You are here

A Nation in Pain: Healing Our Biggest Health Problem

A Nation in Pain: Healing Our Biggest Health Problem
Foreman J
.
Get more information on this book at Oxford University Press or Amazon.com.

Comments on Related Content

Comment on Discussion:
May 14 2014

Kathleen Foley, Memorial Sloan-Kettering Cancer Center

I am pleased to add to Howard's remarks.

Judy Foreman’s new book A Nation in Pain is a tour de force. Full of important facts about the public health crisis in chronic pain, this comprehensive text uniquely presents the challenges of America’s pain epidemic.

 As a skilled and accomplished health and science writer, and a person experienced in chronic pain, Ms. Foreman takes on the topic with the perspective of both a sleuth investigator and enthralled observer trying to make sense of what we know and what we need to know to move the science of pain and the care of patients in pain forward.   

The book begins with her startling observation as she began research on the topic of pain, “I found that there is an appalling mismatch between what people in pain need and what doctors know.”

How true this is and her book’s publication follows the 2011 Institute of Medicine ‘s Report  Relieving Pain in America. Commissioned by Congress, this first ever review of the state of pain care in the United States provides the evidence base for Foreman’s call to action. More than 40 percent of the American population (over 100,000,000 Americans) live with chronic pain, and pain costs between $560 to $650 billion a year in direct medical costs and lost wages.  

This encyclopedic review focuses on educating the public, health care professionals and policymakers on the science of pain and the barriers facing patients in pain as they seek medical advice and care.

Through the 14 chapters, which are referenced in detail, the reader is taken on a journey that begins with clarifying what pain is and how it is transmitted from the site of injury to the brain, and how transmitters, receptors and neurons in multiple sites and along anatomically-defined pathways contribute to this hard wiring of pain sensation.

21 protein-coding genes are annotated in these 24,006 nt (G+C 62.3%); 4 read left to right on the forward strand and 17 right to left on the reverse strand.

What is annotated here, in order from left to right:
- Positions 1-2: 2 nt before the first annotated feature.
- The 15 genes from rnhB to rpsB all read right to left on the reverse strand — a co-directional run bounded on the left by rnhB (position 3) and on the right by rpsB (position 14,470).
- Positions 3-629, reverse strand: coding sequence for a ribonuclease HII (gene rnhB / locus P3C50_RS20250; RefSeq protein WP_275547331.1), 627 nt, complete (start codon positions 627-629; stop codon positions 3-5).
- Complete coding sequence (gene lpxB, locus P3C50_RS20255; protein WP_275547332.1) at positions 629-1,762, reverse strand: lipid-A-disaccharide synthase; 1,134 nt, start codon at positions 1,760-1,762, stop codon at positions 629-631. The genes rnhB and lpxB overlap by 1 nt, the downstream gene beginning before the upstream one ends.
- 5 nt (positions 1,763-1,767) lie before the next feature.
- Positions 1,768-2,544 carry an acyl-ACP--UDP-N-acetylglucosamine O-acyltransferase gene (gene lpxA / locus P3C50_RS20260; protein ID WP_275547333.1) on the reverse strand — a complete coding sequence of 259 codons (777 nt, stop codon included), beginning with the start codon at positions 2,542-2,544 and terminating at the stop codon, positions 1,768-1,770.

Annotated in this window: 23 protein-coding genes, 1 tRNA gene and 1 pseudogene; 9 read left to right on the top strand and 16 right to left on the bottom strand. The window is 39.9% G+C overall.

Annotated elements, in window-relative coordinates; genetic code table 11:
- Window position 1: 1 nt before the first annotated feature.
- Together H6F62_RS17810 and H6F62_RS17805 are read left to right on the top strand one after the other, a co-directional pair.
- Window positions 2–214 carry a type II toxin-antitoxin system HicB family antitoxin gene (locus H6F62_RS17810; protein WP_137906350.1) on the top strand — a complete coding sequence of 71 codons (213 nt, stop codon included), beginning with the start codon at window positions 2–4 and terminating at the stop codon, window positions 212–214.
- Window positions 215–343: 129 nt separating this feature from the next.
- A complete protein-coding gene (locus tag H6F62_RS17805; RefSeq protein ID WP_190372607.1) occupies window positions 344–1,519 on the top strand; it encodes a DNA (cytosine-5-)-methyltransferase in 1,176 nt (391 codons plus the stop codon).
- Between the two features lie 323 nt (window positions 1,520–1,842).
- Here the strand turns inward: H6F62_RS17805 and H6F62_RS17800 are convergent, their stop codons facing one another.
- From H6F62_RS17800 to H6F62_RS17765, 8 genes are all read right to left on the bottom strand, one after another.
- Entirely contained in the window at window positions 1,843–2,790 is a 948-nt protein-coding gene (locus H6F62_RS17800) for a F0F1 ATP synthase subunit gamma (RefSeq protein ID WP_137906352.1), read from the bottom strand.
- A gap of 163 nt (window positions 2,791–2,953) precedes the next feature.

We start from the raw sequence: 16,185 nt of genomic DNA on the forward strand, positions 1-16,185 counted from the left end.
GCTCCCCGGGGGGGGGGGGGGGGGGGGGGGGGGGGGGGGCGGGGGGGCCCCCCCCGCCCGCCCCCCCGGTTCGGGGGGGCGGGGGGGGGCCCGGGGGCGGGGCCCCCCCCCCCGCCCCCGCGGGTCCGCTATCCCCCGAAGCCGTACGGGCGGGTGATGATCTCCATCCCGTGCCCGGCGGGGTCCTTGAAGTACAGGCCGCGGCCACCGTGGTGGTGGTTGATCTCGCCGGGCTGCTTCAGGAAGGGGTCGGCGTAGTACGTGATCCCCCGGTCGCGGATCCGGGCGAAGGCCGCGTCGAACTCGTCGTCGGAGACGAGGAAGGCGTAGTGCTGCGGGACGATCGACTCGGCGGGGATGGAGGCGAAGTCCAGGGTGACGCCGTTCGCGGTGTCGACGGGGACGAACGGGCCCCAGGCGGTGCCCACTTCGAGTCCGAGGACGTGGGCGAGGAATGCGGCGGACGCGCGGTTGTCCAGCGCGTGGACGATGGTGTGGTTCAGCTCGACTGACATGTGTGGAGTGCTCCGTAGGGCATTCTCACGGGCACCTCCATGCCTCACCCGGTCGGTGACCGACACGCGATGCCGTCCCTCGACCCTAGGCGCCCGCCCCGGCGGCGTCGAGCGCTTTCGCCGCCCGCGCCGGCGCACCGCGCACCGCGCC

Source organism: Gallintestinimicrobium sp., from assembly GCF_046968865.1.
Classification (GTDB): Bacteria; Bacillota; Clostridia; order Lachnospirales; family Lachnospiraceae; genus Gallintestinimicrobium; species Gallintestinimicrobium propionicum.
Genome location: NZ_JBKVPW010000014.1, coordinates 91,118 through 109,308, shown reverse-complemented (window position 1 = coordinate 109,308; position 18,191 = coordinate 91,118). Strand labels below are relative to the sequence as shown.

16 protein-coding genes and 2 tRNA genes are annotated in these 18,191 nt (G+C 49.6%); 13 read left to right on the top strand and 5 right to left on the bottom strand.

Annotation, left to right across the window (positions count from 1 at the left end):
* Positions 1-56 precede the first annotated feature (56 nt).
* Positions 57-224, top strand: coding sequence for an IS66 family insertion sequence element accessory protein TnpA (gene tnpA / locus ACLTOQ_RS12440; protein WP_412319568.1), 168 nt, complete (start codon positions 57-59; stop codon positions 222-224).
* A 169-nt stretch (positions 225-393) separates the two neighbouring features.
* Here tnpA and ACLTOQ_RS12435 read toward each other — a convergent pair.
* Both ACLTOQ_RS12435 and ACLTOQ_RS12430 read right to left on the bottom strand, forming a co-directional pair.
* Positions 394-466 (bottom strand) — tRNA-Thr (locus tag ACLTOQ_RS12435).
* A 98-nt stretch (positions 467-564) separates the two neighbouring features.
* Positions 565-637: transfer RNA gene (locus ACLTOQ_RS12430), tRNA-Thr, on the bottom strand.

This section needs to be read by every healthcare professional, especially medical students, to help teach themselves and patients about pain sensation and perception. It makes complex pain anatomy and molecular pharmacology understandable, providing a useful framework to grasp the potential for new scientific advances that might inform treatment approaches.

Details about the genetics of pain, imaging pain in the brain, and the mind–body connection and pain are skillfully described and referenced, again serving to emphasize the complexity, variability and plasticity in the nervous system as it responds to painful events  in a complex emotional and social environment. 

In describing how we perceive and respond to pain, Foreman cites the relevant scientific literature by leading pain neuroscientists, to exemplify the sophistication and specificity of pain sensory processing as it assesses and expresses this complex human behavior. 

 At times, the reader can almost experience a David and Goliath feel to the book as one witnesses how this writer is trying to review and describe pain, and make it understandable to an audience who may have experienced the phenomenon, and have their own perspectives and questions on what pain is. But she succeeds in making the topic of pain intelligible, clear and fascinating.

Three chapters focused on the “opioid wars” and marijuana are excellent summaries of the current controversies in the use of opioid drugs and marijuana in chronic pain. They provide not only the evidence base for these agents in selected patients, but also describe in a balanced fashion, the political, ethical, and social controversies associated with drug use and the potential for addiction.   

Foreman’s last chapter offers “A Way Forward” and provides a suggested roadmap for the cultural transformation called for in the IOM Report. She strongly endorses the need for more education of healthcare professionals and for more research, but she also calls on chronic pain patients to consider approaches that might enable them to better live with their pain and to learn self management approaches, to facilitate their adaptation.  

For both patients in pain and for professionals trying to care for such patients, the book is optimistic and hopeful, emphasizing the innovative research opportunities for new approaches to better understand the human experience of pain. The pain community is indebted to Ms. Foreman’s leadership on mastering this complex field and bringing attention to the possibilities and potential, while also calling out the challenges and barriers. This is a landmark publication that helps to make pain accessible and   understandable and needs to be read widely by the public, policy makers and the profession. 

Comment on Discussion:
May 15 2014

Neil Andrews, IASP

I think it is worth a mention here that Judy Foreman recently received the 2014 Kathleen Foley Journalist Award from the American Pain Society. The honor, presented at the APS annual meeting in Tampa earlier this month, recognizes excellence in reporting pain-related topics. See more about the award at the APS website